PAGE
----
Jason Lodge recently asked on The Conversation: is technology making as stupid?.
Of course this depends somewhat on what one considers to be "stupid". As Sue Ieraci's comment observes, "every generation appears to value its own ways of knowing and relating above those of the generations above and below." Lodge's article starts with whether or not rote learning has been displaced by ready access to sources of information such as Google. If so, we might be becoming "stupid" insofar as intelligence is measured by an ability to remember facts.
I, and probably Jason Lodge also, would be surprised if anyone still considered rote learning to be the pinnacle of "intelligence". Well before the World Wide Web even existed, there was far more information in the world than any one person could be expected to remember, and how many teachers these days would consider their students to be "intelligent" merely for copying something into an essay or computer program? Modern educators therefore prize skills like knowing how to find information, determining whether or not it is reliable, and synthesising it into a coherent response to a question.
I think that being able to recall a certain breadth of factual information is nonetheless useful: imagine that you had to resort to a dictionary to look up the spelling and meaning of every noun you came across! And imagine what a teacher I would be if I had to look up the textbook every time a student asked a question!I suppose that knowing what needs to be remembered, and what can be left for looking up, is a skill of its own. A Java programmer who can remember the difference between "int", "double" and "String" is surely going to be far more productive than one who can't, for example, but it's probably safe for the same programmer to know that he or she can look up the documentation should he or she ever need to parse hexadecimal numbers using the java.util.Scanner class.
When giving advice about presentations to my research students, I often advise them that they ought to be able to talk knowledgeably about their subject without having to look everything up as they go. The title of the article aside, I guess Lodge is really asking whether or not technology has made us complacent about what constitutes "knowledgeable". Has ready access to search engines and the like, he asks, made us imagine we are experts in subjects that we can't actually talk about except insofar as we can look them up?
I've recently read a couple of smug comments from technology enthusiasts lambasting what they perceive as Luddism from sceptics of some recent technological adventure. One comment on The Conversation equated doubters of massive on-line open courses with a newspaper executive insisting that people would never want to read classifieds anywhere other than a printed newspaper. And, having worked in copyright protection for many years, I'm well-acquainted with the hacker triumphalism that follows the breaking of some rights management scheme.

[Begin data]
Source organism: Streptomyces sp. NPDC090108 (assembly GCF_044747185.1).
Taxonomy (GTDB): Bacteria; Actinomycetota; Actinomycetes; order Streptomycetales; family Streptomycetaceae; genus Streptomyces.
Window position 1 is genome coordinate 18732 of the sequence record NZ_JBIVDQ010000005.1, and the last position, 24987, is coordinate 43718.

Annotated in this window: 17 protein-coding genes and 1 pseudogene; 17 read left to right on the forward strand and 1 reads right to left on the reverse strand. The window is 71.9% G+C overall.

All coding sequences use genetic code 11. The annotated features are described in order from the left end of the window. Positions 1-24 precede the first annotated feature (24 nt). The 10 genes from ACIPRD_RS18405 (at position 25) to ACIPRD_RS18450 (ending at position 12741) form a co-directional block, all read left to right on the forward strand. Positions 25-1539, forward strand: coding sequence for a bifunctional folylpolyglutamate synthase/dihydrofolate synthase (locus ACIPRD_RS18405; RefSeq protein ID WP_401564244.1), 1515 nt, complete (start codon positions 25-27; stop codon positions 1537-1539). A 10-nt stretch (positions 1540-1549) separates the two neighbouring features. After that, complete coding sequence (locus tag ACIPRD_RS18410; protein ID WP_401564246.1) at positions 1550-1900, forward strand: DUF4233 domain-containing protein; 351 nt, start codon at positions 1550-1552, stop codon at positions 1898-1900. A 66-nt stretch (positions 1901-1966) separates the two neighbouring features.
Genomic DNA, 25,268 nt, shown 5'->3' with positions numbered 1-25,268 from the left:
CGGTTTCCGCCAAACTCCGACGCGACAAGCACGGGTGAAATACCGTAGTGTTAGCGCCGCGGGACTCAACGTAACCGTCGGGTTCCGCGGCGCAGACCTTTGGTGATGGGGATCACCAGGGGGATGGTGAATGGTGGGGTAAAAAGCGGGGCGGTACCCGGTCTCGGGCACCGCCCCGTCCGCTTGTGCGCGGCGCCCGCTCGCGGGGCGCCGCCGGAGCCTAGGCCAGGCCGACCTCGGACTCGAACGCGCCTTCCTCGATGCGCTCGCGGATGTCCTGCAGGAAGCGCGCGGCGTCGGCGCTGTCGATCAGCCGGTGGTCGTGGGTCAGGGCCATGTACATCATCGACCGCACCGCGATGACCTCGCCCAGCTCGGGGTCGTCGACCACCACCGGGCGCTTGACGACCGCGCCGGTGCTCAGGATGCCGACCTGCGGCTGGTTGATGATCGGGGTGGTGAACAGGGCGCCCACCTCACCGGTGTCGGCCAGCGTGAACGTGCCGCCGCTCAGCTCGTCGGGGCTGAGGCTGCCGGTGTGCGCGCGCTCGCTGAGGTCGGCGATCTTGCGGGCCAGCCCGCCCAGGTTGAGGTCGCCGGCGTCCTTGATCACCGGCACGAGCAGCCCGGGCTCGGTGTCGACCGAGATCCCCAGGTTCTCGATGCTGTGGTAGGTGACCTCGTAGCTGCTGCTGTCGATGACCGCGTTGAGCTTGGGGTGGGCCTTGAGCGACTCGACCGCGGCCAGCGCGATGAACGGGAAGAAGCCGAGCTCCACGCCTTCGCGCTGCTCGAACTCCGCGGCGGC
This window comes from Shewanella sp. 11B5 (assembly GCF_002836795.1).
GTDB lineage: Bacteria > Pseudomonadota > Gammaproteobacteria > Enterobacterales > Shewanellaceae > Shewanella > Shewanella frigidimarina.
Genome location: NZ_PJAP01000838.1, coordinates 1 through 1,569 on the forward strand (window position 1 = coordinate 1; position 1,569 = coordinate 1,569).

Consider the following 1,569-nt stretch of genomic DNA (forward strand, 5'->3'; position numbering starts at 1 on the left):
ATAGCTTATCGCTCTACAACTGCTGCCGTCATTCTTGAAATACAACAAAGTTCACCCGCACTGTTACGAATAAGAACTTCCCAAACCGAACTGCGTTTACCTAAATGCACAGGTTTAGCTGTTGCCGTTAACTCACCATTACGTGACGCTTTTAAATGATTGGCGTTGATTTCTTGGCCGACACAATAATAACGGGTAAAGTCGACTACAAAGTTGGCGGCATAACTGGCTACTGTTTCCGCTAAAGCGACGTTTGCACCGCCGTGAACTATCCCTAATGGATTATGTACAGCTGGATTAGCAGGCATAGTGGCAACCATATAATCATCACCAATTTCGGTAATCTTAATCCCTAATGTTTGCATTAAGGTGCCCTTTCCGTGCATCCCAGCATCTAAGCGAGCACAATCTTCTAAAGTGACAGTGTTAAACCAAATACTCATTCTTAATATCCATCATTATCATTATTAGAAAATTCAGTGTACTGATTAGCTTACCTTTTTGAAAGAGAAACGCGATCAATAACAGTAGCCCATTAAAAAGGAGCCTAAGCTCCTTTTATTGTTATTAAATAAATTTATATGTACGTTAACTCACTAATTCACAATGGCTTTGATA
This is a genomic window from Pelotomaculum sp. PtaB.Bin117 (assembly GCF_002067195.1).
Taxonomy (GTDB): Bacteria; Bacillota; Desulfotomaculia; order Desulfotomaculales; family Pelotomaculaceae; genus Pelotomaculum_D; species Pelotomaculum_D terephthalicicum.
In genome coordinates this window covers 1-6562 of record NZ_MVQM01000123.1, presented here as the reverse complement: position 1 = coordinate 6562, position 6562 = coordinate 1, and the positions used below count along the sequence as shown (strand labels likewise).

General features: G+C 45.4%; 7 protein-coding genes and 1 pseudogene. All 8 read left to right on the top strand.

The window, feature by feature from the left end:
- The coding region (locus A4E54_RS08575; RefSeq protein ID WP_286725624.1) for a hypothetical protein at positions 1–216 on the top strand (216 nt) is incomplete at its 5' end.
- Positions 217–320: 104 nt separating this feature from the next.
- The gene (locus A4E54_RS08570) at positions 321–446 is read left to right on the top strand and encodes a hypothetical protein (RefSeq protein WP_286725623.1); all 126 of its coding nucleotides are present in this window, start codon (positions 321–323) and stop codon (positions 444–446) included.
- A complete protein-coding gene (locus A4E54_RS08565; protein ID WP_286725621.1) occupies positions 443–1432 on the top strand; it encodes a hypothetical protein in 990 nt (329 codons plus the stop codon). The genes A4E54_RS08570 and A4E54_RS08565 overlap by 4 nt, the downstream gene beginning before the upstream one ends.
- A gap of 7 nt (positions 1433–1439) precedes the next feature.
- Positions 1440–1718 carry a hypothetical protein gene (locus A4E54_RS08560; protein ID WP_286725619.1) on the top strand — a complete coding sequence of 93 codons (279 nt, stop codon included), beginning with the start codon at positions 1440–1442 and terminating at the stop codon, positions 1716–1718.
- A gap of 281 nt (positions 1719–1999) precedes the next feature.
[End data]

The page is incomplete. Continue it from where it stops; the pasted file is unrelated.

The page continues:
The technology enthusiasts involved are, of course, cherry-picking the failed predictions of their opponents (or, in the case of the comment cited above, describing a caricature that probably doesn't represent tbe opinion held by any actual person). The Register, for example, recently described ten technology fails illustrating that technology enthusiasts can be just as mistaken in their views of the future as anyone else.
I guess I'm pre-disposed to doubt apocalyptic predictions like the notions that universities will be replaced by massive on-line open courses or that iPhones have already brought about a revolution. Aside from the fact that I'm yet to experience any such apocalypse despite the numerous technological changes that have occurred over the course of my life, extreme predictions of this sort are inevitably simplistic.
For one, the world is vastly bigger than any single technology or product, and the changes brought about by any one are always going to tempered by numerous other influences. So the iPhone is a very successful mobile computing product: but what did it do for refrigeration, power generation or surgery?
For another, existing institutions don't just sit back and wait for their demise when a new technology comes along, even if technology enthusiasts would rather that they did. The music and newspaper industries, for example, may have struggled to re-organise their businesses around electronic media, but they never just packed up and walked away, and they continue to try things even now. And far from planning to either shut down their universities in the face of massive on-line open courses, or pretend that such things don't exist, vice-chancellors Ed Byrne and Margaret Gardner, offer some more measured thoughts about how existing universities might work with on-line courses.
Publishing executives, vice-chancellors and others in their position probably won't be correct in every detail — but could they be as wrong as a prediction that technology X will overwhelm everythng?